Property News, Insights & Education

    ANZ housing forecasts: Growth to continue, but not at the same pace

    • ANZ Bank has revised down its 2024 home price growth forecasts for Sydney and Melbourne
    • The bank still predicts strong gains in Brisbane, Adelaide and Perth
    • ANZ says it expects some of the recent cost pressures in housing construction to ease this year
    • The bank has indicated that most of its variable mortgage customers are dealing well with higher interest rates and cost of living pressures, reporting that 70% are at least a month ahead on their repayments

    The spotlight has been on ANZ Bank lately following the controversial decision to let it proceed with a $4.9 billion acquisition of Suncorp’s banking arm, in the face of resistance from the consumer watchdog, the ACCC.

     

    The merger, the largest in Australian banking since 2008, will see ANZ leap clear of NAB to become the third biggest bank in Australia, taking on around $67 billion dollars extra in home mortgages and business loans, many of them from customers in Queensland.

     

    News of the green light for the merger comes as ANZ has released its latest Housing Outlook.

     

    ANZ now predicts home price growth in Australia’s capital cities will moderate after the unexpected 9.1% jump in 2023, saying some market indicators are cooling.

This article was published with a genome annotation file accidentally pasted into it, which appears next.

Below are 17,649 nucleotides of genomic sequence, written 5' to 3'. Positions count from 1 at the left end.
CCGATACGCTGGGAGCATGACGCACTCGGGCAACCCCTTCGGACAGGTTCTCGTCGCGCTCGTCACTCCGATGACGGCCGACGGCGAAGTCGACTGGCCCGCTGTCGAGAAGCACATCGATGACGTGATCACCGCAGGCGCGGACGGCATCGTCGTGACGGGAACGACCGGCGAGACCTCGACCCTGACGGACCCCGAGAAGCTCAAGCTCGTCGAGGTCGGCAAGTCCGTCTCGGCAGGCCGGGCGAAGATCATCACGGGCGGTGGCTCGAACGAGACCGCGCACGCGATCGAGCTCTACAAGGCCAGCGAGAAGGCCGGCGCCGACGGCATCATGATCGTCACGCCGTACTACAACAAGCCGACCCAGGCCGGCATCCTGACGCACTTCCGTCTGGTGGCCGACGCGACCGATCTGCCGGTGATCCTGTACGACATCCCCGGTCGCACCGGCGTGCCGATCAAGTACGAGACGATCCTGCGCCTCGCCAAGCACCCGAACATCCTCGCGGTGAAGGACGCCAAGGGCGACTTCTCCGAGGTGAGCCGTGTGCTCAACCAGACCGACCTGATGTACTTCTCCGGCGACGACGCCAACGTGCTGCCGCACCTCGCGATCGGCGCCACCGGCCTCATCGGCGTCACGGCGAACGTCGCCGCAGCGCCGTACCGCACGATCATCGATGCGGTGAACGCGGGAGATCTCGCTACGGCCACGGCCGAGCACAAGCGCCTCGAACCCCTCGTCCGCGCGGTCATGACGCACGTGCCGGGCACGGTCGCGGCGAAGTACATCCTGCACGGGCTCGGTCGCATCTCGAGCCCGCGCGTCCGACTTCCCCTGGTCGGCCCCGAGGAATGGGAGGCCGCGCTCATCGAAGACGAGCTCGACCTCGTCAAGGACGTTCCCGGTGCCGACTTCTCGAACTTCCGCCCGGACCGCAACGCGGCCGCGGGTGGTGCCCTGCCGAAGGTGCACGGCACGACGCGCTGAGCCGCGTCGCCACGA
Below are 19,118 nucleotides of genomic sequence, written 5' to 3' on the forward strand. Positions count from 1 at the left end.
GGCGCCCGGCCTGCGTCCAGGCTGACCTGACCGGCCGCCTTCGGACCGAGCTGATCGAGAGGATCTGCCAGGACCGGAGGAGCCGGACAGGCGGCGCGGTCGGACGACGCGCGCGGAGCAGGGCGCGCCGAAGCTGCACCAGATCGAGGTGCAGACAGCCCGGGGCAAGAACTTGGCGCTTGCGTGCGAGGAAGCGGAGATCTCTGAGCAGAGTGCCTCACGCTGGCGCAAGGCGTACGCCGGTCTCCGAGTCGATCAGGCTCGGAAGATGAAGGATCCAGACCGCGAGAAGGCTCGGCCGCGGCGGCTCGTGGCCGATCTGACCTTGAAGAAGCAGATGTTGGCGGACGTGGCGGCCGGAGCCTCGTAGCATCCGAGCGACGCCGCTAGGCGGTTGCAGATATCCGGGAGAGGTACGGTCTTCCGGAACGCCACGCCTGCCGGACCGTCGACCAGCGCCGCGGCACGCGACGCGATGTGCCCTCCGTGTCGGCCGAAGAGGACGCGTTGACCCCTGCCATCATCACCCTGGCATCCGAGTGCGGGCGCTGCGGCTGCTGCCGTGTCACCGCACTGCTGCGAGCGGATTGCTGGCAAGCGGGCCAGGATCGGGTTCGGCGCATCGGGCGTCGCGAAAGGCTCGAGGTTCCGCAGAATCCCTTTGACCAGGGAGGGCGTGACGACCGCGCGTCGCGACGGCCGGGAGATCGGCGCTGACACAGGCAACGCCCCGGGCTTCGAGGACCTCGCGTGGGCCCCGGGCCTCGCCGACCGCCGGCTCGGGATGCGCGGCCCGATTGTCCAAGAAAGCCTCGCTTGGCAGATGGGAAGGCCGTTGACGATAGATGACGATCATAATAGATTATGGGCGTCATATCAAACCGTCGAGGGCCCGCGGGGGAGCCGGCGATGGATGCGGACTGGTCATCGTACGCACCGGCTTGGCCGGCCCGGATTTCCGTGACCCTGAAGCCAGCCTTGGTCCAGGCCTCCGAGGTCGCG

Revised Sydney and Melbourne outlook:

     

    The bank has revised down its growth outlook for Australia’s two largest property markets, Sydney and Melbourne.

     

    Previously the bank had forecast home prices in Sydney would rise by 6-7% this year.

     

    It now says 4-5% is a more realistic figure.

     

    It’s also downgraded its outlook for Melbourne this year from 3-4% to 2-3%.

     

    ANZ suggests this is “perhaps due to higher sensitivity to rate increases” in these markets. 

     

    Nevertheless, the report's authors - senior economists Adelaide Timbrell and Blair Chapman - believe the increases we’ve seen in the auction clearance rates in Melbourne and Sydney so far this year “suggest momentum could strengthen a little.”

     

    Forecast_Graph_Feb27_2024_1

     

    The national picture 

     

    Across Australia’s capital cities, the bank says “monthly housing price growth has cooled to a 0.5% m/m average over the six months to January 2024 from a 0.9% m/m average over the six months to July 2023.”

     

    “Listings and vendor discounts are (modestly) rising, as is median time on the market, while monthly price increases are slowing.” 

     

    From July there’s the phasing in of the revised Stage 3 tax cuts and expected interest rate cuts by the Reserve Bank of Australia, which should produce “an expected lift in household incomes (which) will support prices from late 2024 onwards.”

     

    And with demand for homes still outpacing supply, ANZ still expects solid price growth in 2024 across its combined capital cities measure of 5-6% and around 5% in 2025.

     

    Brisbane, Perth and Adelaide lead the way

     

    ANZ is particularly optimistic about the home price outlook for Brisbane (9-10%), Adelaide (8%) and Perth (10-11%), saying they are “likely to outperform other cities due to the possibility of a longer running shortage of available homes.”